Sushi in Space: What Astronauts Are Eating These Days

Astronauts Get Two Christmases in Space
Japanese astronaut Soichi Noguchi floats through the passageway from the Soyuz TMA-17 spacecraft into the International Space Station shortly after docking Dec. 22, 2009. (Image credit: NASA TV)

Sushi is now on the menu for theInternational Space Station (ISS), thanks to Japanese astronaut Soichi Noguchi. Heand Russia's Oleg Kotov and NASA's Timothy Creamer took off from the BaikonurCosmodrome on Dec. 20 with a fresh load of raw seafood.

"Wehad training in Japan and I trained [my space colleagues] to be sushi lovers,so I am going to make a couple of flavors of sushi," Noguchi told a pressconference before launching to the station this month on a Russian Soyuz spacecraft.

"Some sashimi, andraw fish and sushi and I will bring that up to the space station to share withmy crew," he said, according to the space news Web site Red Orbit.

Earlier in the month,Creamer told reporters, ?We can?t wait for when Soichi makes us sushi!? ForCreamer, a US Army colonel and NASA engineer, this mission will be his firstflight to space.

Better than Tang, you say?Probably, but the international flavor of the ISS crew has already lead to someunusual menu items, like tinned perch, curds with nuts, and beetroot soup(borscht) sucked through a straw from a plastic bag.

However, the world's spaceagencies still have a ways to go, at least according to science fiction fans.Witness this elegant breakfast on board the Projectile on itsway to the moon, blasted into space from the formidable cannon named Columbiad, as depicted in JulesVerne's 1867 blockbuster novel "From theEarth to the Moon":

"Indeed theinhabitants of the new star could not live without eating, and their stomachswere suffering from the imperious laws of hunger. Michel Ardan, as a Frenchman,was declared chief cook, an important function, which raised no rival. The gasgave sufficient heat for the culinary apparatus, and the provision boxfurnished the elements of this first feast.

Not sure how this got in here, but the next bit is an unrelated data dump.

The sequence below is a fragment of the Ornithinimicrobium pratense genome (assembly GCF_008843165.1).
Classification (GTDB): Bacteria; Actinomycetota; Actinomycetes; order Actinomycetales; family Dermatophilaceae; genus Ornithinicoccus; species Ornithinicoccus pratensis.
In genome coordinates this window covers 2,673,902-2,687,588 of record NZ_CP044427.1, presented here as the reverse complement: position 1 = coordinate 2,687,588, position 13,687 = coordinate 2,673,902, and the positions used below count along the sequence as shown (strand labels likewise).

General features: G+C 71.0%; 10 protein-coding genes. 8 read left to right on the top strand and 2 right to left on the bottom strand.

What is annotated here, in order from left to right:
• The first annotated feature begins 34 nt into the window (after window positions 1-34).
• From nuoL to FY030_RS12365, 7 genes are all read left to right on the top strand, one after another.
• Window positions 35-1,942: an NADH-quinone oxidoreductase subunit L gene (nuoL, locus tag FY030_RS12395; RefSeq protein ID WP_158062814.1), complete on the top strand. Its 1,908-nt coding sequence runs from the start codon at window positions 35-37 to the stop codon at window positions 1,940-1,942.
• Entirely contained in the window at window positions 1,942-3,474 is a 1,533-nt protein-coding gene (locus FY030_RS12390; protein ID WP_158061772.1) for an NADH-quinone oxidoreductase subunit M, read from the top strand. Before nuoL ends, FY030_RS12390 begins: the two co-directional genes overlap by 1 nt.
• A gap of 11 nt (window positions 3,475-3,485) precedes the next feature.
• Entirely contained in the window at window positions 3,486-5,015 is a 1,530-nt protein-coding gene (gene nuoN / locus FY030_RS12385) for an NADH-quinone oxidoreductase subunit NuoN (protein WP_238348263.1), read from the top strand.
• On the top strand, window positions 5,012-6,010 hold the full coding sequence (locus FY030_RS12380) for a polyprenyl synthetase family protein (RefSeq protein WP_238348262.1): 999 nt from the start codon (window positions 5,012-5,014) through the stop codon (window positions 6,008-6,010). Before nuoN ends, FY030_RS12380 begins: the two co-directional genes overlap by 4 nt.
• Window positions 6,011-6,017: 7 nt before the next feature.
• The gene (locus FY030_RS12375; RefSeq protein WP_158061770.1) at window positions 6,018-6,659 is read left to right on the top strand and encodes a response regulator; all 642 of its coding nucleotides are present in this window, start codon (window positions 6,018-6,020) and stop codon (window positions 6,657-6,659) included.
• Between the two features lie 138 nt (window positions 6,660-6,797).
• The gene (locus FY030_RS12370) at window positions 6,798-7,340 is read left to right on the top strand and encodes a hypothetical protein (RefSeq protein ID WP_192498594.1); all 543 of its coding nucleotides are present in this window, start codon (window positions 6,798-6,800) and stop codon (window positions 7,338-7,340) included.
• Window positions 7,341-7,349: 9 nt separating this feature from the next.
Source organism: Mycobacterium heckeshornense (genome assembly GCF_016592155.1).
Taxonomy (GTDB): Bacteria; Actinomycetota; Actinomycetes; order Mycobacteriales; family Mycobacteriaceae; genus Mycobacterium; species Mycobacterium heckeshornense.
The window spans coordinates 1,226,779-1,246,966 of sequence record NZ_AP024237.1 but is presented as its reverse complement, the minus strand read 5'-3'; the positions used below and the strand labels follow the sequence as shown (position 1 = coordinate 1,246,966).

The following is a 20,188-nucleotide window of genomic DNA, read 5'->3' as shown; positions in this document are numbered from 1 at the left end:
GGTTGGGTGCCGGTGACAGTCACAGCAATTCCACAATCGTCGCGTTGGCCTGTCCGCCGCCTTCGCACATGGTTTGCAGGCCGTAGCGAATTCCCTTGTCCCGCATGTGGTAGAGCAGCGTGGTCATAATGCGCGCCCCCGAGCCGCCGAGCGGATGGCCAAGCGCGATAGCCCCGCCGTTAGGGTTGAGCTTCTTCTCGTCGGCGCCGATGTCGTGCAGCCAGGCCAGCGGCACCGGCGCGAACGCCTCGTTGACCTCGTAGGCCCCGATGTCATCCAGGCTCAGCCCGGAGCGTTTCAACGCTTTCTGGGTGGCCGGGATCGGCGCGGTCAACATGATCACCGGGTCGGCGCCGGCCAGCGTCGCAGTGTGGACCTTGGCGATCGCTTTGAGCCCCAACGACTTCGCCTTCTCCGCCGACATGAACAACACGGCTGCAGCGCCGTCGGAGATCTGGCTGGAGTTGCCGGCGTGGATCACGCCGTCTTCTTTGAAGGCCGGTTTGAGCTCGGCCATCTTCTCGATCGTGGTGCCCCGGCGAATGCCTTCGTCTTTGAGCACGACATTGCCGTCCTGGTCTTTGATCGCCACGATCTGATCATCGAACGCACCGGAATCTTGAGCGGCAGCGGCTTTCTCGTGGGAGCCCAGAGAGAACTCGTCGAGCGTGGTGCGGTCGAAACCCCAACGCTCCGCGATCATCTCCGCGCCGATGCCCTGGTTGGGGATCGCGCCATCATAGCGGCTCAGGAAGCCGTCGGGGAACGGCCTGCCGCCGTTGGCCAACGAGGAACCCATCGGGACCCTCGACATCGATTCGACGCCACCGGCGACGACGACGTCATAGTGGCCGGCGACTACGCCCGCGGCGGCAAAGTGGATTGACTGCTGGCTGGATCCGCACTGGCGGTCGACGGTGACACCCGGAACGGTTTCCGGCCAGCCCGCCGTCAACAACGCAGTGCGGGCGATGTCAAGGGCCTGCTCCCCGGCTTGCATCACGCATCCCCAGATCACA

"The breakfast began withthree bowls of excellent soup, thanks to the liquefaction in hot water of thoseprecious cakes of Liebig, prepared from the best parts of the ruminants of the Pampas. To the soup succeeded some beefsteaks, compressed by an hydraulic press, as tenderand succulent as if brought straight from the kitchen of an Englisheating-house. Michel, who was imaginative, maintained that they were even"red."

"Preserved vegetables("fresher than nature," said the amiable Michel) succeeded the dishof meat; and was followed by some cups of tea with bread and butter, after theAmerican fashion.

"The beverage was declaredexquisite, and was due to the infusion of the choicest leaves, of which theemperor of Russia had given some chests for the benefit of the travelers.

"And lastly, to crown therepast, Ardan had brought out a fine bottle of Nuits, which was found "bychance" in the provision-box. The three friends drank to the union of theearth and her satellite.

"And, as if he had notalready done enough for the generous wine which he had distilled on the slopesof Burgundy, the sun chose to be part of the party. At this moment theprojectile emerged from the conical shadow cast by the terrestrial globe, andthe rays of the radiant orb struck the lower disc of the projectile directoccasioned by the angle which the moon's orbit makes with that of the earth."

(This Science Fiction inthe News story used with permission of

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Technovelgy Editor

Bill Christensen is the founder and editor of Technovelgy, a website dedicated to cataloguing  the inventions, technology and ideas of science fiction writers. Bill is a dedicated reader of science fiction with a passion about science and the history of ideas. For 10 years, he worked as writer creating technical documentation for large companies such as Ford, Unisys and Northern Telecom and currently works to found and maintain large websites. You can see Bill's latest project on Twitter.